Intervention success is demonstrated across three semesters by sustained and continuously improving orientation efficacy scores. Overall, student orientation efficacy improved by 19.6 per cent in the first implementation (B, n = 44), and an improvement of 22.8 per cent was seen in the third semester (C, n = 177), when compared to the first semester (A, n = 164).

Research limitations/implications

The primary limitation of this study is that the exploratory framework was applied and evaluated only within a single discipline of business, and in one Australian university with a predominantly first-generation student population.

Practical implications

The paper is a guide for the design of an orientation day programme informed by an evidence-based framework identifying the transition needs of commencing students entering higher education, which is tested for its efficacy in preparing students for their academic role, and for success.

Originality/value

Orientation is an important, yet under-researched aspect of engagement and retention in today’s universities.

Details

Journal of International Education in Business, vol. 8 no. 2
Type: Research Article
ISSN: 2046-469X

Keywords

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Article
Publication date: 31 May 2011

Michael C.G. Davidson, Ruth McPhail and Shane Barry

This paper aims to review the past, current and future trends in human resource management (HRM) in the hospitality industry, with a specific focus on large international…

Abstract

Purpose

This paper aims to review the past, current and future trends in human resource management (HRM) in the hospitality industry, with a specific focus on large international hotels. The setting of this review is within the context of general HRM theory development.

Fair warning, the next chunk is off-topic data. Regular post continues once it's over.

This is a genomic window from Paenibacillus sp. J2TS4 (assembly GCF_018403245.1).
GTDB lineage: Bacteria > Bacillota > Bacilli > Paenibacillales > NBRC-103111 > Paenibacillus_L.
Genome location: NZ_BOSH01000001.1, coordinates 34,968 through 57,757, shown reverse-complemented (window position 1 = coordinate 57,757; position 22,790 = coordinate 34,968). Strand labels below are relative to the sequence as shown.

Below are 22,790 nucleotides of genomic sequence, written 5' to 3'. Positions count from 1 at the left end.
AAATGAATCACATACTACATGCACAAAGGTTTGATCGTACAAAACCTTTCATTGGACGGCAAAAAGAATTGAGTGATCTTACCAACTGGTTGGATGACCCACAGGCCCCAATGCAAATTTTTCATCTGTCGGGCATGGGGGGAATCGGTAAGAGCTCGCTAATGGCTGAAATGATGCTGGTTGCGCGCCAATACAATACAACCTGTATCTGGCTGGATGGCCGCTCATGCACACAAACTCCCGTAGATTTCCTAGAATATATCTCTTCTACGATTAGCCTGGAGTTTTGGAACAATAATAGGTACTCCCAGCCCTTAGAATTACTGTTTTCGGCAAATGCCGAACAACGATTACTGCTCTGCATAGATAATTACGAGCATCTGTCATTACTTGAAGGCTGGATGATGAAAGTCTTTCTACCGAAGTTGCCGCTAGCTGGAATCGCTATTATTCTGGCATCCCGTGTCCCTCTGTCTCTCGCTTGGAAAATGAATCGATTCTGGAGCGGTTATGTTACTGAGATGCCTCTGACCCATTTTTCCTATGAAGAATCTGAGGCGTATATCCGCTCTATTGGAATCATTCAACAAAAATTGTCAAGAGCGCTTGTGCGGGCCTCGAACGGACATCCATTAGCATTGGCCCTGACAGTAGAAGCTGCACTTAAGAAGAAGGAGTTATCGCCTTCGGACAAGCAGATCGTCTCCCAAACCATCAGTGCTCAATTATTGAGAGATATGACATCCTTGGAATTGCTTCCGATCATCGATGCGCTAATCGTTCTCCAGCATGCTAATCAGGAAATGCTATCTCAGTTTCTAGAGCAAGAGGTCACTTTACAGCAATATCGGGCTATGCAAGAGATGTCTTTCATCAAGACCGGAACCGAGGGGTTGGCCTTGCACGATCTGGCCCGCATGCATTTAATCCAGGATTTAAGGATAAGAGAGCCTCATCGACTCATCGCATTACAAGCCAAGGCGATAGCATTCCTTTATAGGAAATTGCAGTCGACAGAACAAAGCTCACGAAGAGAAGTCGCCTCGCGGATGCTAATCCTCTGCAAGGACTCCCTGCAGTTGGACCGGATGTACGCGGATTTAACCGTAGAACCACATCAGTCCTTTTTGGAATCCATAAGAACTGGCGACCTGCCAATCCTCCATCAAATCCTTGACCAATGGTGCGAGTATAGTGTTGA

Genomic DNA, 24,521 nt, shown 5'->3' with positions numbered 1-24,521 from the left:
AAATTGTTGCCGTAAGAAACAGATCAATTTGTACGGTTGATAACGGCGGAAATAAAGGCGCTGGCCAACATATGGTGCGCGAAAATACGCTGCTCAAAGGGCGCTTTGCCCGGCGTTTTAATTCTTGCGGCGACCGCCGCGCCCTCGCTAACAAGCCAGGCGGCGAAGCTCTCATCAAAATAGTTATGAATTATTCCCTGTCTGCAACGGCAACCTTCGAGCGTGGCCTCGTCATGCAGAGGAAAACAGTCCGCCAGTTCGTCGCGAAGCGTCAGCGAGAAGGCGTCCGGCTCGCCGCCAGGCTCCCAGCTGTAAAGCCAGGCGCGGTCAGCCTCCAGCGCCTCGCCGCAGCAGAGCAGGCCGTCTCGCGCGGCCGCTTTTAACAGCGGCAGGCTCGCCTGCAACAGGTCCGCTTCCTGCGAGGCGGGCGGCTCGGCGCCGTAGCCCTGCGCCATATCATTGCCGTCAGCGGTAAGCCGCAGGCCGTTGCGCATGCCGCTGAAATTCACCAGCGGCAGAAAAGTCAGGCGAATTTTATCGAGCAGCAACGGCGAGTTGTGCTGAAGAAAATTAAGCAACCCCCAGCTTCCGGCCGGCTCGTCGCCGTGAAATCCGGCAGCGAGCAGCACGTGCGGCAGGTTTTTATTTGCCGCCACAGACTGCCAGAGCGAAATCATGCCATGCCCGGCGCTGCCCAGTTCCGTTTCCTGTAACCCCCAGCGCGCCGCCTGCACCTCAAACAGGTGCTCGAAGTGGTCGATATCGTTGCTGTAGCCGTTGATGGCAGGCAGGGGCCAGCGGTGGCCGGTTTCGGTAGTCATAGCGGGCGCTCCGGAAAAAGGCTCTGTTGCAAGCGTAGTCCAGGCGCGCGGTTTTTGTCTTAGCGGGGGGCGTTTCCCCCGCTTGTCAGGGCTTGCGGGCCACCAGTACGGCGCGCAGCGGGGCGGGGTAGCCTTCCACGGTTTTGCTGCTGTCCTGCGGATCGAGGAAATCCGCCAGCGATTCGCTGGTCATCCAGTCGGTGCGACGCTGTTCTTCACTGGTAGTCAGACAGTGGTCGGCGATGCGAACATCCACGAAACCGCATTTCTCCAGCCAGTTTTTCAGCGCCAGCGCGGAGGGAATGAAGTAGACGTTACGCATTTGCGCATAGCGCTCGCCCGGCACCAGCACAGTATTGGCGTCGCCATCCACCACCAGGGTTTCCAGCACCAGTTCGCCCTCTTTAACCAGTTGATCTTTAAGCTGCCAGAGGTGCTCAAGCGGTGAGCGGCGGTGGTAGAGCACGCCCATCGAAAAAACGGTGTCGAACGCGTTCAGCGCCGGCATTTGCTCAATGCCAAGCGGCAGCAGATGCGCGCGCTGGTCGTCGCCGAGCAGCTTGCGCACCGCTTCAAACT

Design/methodology/approach

This paper provides a detailed review of the literature, background, issues and trends in HRM. It moves from the generic HR review to examine the hospitality industry and specific identifiable trends and issues. Additionally, personal communication with senior industry executives is used to highlight specific areas.

Findings

Issues of training and skills development and of service quality are as important in the future as in the past. Technology is now set to revolutionise the way HRM is conducted. Generational change and how Generations X and Y view work require new approaches for HRM. Casualisation and outsourcing will become more dominant methods of employment. Strategic human resource management (SHRM) and its practices have the flexibility to add value to future hospitality firm performance. The future of HRM in the hospitality industry will need to take into account the various trends but will also be influenced by local circumstances.

Research limitations/implications

This is a conceptual paper based on a review of literature that addresses a large area of both generic and hospitality HRM, and focuses on a specific section of the hospitality industry: large international hotels.

Practical implications

The paper provides a basis for understanding how the various HRM trends are developing, and addresses the steps required to meet future challenges in the industry.

Originality/value

The value of the paper is in its identification and analysis of the major trends in HRM and the implications these hold for the future of the hospitality industry.

Details

International Journal of Contemporary Hospitality Management, vol. 23 no. 4
Type: Research Article
ISSN: 0959-6119

Keywords

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Article
Publication date: 30 September 2014

Ron Fisher, Ruth McPhail, Emily You and Maria Ash